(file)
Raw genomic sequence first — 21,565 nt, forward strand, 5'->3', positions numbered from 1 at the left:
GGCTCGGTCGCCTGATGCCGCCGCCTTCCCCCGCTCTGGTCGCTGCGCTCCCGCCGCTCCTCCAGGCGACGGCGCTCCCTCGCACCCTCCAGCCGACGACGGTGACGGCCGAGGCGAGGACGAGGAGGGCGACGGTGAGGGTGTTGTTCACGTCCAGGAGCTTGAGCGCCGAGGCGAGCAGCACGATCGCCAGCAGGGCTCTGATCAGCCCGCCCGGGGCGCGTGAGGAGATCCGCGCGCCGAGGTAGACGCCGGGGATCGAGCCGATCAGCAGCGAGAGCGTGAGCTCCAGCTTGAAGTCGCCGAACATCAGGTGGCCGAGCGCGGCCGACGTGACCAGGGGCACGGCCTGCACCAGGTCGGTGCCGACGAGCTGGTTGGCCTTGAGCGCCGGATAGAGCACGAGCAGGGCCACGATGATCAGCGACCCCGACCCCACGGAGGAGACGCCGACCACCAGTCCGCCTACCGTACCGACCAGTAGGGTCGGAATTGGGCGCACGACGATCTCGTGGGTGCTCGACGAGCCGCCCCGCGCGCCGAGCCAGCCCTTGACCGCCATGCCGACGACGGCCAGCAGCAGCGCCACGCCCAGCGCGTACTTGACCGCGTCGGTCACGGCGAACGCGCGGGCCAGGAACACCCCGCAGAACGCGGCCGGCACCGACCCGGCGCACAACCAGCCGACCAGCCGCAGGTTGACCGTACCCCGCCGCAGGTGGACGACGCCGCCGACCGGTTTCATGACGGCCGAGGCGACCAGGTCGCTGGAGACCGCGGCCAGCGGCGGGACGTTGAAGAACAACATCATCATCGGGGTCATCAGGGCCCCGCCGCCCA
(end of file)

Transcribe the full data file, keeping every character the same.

Raw genomic sequence first — 21,565 nt, forward strand, 5'->3', positions numbered from 1 at the left:
GGCTCGGTCGCCTGATGCCGCCGCCTTCCCCCGCTCTGGTCGCTGCGCTCCCGCCGCTCCTCCAGGCGACGGCGCTCCCTCGCACCCTCCAGCCGACGACGGTGACGGCCGAGGCGAGGACGAGGAGGGCGACGGTGAGGGTGTTGTTCACGTCCAGGAGCTTGAGCGCCGAGGCGAGCAGCACGATCGCCAGCAGGGCTCTGATCAGCCCGCCCGGGGCGCGTGAGGAGATCCGCGCGCCGAGGTAGACGCCGGGGATCGAGCCGATCAGCAGCGAGAGCGTGAGCTCCAGCTTGAAGTCGCCGAACATCAGGTGGCCGAGCGCGGCCGACGTGACCAGGGGCACGGCCTGCACCAGGTCGGTGCCGACGAGCTGGTTGGCCTTGAGCGCCGGATAGAGCACGAGCAGGGCCACGATGATCAGCGACCCCGACCCCACGGAGGAGACGCCGACCACCAGTCCGCCTACCGTACCGACCAGTAGGGTCGGAATTGGGCGCACGACGATCTCGTGGGTGCTCGACGAGCCGCCCCGCGCGCCGAGCCAGCCCTTGACCGCCATGCCGACGACGGCCAGCAGCAGCGCCACGCCCAGCGCGTACTTGACCGCGTCGGTCACGGCGAACGCGCGGGCCAGGAACACCCCGCAGAACGCGGCCGGCACCGACCCGGCGCACAACCAGCCGACCAGCCGCAGGTTGACCGTACCCCGCCGCAGGTGGACGACGCCGCCGACCGGTTTCATGACGGCCGAGGCGACCAGGTCGCTGGAGACCGCGGCCAGCGGCGGGACGTTGAAGAACAACATCATCATCGGGGTCATCAGGGCCCCGCCGCCCA